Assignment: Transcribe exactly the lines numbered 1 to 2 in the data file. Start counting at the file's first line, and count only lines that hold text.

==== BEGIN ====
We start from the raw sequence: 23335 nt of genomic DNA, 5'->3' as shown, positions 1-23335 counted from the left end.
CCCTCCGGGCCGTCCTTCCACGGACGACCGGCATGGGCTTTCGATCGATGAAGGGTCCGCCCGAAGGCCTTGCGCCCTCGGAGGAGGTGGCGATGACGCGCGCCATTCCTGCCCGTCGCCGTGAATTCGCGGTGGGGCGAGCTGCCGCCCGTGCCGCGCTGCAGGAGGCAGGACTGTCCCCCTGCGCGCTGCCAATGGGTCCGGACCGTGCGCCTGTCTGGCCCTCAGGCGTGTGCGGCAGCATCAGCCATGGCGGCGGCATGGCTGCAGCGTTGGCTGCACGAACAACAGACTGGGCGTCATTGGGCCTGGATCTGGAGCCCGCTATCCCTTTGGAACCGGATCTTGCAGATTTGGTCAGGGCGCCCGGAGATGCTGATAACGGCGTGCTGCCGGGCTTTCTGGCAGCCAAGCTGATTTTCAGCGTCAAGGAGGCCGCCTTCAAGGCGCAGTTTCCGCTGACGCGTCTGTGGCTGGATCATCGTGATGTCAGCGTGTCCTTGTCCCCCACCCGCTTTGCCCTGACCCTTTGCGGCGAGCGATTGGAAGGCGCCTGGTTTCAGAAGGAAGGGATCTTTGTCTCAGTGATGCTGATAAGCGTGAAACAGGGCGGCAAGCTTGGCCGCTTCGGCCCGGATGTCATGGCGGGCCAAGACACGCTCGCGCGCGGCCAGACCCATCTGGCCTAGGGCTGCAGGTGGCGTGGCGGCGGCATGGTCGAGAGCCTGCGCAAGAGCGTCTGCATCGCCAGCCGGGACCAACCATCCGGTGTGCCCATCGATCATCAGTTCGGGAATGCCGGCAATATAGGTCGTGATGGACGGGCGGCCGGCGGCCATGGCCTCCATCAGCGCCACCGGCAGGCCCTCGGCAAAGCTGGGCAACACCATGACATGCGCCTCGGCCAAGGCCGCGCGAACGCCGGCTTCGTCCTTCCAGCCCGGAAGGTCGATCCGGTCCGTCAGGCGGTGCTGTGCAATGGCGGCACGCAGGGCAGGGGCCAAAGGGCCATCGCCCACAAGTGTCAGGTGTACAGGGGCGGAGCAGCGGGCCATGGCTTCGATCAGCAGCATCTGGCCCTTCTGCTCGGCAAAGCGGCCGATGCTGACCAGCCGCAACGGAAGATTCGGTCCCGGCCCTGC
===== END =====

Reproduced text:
We start from the raw sequence: 23335 nt of genomic DNA, 5'->3' as shown, positions 1-23335 counted from the left end.
CCCTCCGGGCCGTCCTTCCACGGACGACCGGCATGGGCTTTCGATCGATGAAGGGTCCGCCCGAAGGCCTTGCGCCCTCGGAGGAGGTGGCGATGACGCGCGCCATTCCTGCCCGTCGCCGTGAATTCGCGGTGGGGCGAGCTGCCGCCCGTGCCGCGCTGCAGGAGGCAGGACTGTCCCCCTGCGCGCTGCCAATGGGTCCGGACCGTGCGCCTGTCTGGCCCTCAGGCGTGTGCGGCAGCATCAGCCATGGCGGCGGCATGGCTGCAGCGTTGGCTGCACGAACAACAGACTGGGCGTCATTGGGCCTGGATCTGGAGCCCGCTATCCCTTTGGAACCGGATCTTGCAGATTTGGTCAGGGCGCCCGGAGATGCTGATAACGGCGTGCTGCCGGGCTTTCTGGCAGCCAAGCTGATTTTCAGCGTCAAGGAGGCCGCCTTCAAGGCGCAGTTTCCGCTGACGCGTCTGTGGCTGGATCATCGTGATGTCAGCGTGTCCTTGTCCCCCACCCGCTTTGCCCTGACCCTTTGCGGCGAGCGATTGGAAGGCGCCTGGTTTCAGAAGGAAGGGATCTTTGTCTCAGTGATGCTGATAAGCGTGAAACAGGGCGGCAAGCTTGGCCGCTTCGGCCCGGATGTCATGGCGGGCCAAGACACGCTCGCGCGCGGCCAGACCCATCTGGCCTAGGGCTGCAGGTGGCGTGGCGGCGGCATGGTCGAGAGCCTGCGCAAGAGCGTCTGCATCGCCAGCCGGGACCAACCATCCGGTGTGCCCATCGATCATCAGTTCGGGAATGCCGGCAATATAGGTCGTGATGGACGGGCGGCCGGCGGCCATGGCCTCCATCAGCGCCACCGGCAGGCCCTCGGCAAAGCTGGGCAACACCATGACATGCGCCTCGGCCAAGGCCGCGCGAACGCCGGCTTCGTCCTTCCAGCCCGGAAGGTCGATCCGGTCCGTCAGGCGGTGCTGTGCAATGGCGGCACGCAGGGCAGGGGCCAAAGGGCCATCGCCCACAAGTGTCAGGTGTACAGGGGCGGAGCAGCGGGCCATGGCTTCGATCAGCAGCATCTGGCCCTTCTGCTCGGCAAAGCGGCCGATGCTGACCAGCCGCAACGGAAGATTCGGTCCCGGCCCTGC